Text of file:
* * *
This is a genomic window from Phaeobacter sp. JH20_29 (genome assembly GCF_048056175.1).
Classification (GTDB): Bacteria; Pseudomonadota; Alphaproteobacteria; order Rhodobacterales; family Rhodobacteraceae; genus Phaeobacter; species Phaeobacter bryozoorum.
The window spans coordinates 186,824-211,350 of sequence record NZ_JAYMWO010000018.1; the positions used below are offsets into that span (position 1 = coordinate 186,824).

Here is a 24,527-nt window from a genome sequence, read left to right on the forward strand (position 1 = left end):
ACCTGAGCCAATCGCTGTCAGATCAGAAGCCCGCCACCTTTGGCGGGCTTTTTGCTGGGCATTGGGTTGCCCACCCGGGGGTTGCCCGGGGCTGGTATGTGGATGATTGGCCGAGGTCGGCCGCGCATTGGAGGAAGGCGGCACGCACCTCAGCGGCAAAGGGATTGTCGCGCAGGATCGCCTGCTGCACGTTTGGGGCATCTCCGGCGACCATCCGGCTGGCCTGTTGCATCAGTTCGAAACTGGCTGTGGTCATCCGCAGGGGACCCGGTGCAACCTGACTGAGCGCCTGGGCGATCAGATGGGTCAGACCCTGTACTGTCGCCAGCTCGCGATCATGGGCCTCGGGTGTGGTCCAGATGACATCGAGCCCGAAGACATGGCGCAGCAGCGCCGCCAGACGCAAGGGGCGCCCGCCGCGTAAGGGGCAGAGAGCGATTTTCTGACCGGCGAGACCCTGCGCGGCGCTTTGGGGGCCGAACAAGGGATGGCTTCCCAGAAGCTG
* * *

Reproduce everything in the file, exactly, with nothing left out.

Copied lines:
This is a genomic window from Phaeobacter sp. JH20_29 (genome assembly GCF_048056175.1).
Classification (GTDB): Bacteria; Pseudomonadota; Alphaproteobacteria; order Rhodobacterales; family Rhodobacteraceae; genus Phaeobacter; species Phaeobacter bryozoorum.
The window spans coordinates 186,824-211,350 of sequence record NZ_JAYMWO010000018.1; the positions used below are offsets into that span (position 1 = coordinate 186,824).

Here is a 24,527-nt window from a genome sequence, read left to right on the forward strand (position 1 = left end):
ACCTGAGCCAATCGCTGTCAGATCAGAAGCCCGCCACCTTTGGCGGGCTTTTTGCTGGGCATTGGGTTGCCCACCCGGGGGTTGCCCGGGGCTGGTATGTGGATGATTGGCCGAGGTCGGCCGCGCATTGGAGGAAGGCGGCACGCACCTCAGCGGCAAAGGGATTGTCGCGCAGGATCGCCTGCTGCACGTTTGGGGCATCTCCGGCGACCATCCGGCTGGCCTGTTGCATCAGTTCGAAACTGGCTGTGGTCATCCGCAGGGGACCCGGTGCAACCTGACTGAGCGCCTGGGCGATCAGATGGGTCAGACCCTGTACTGTCGCCAGCTCGCGATCATGGGCCTCGGGTGTGGTCCAGATGACATCGAGCCCGAAGACATGGCGCAGCAGCGCCGCCAGACGCAAGGGGCGCCCGCCGCGTAAGGGGCAGAGAGCGATTTTCTGACCGGCGAGACCCTGCGCGGCGCTTTGGGGGCCGAACAAGGGATGGCTTCCCAGAAGCTG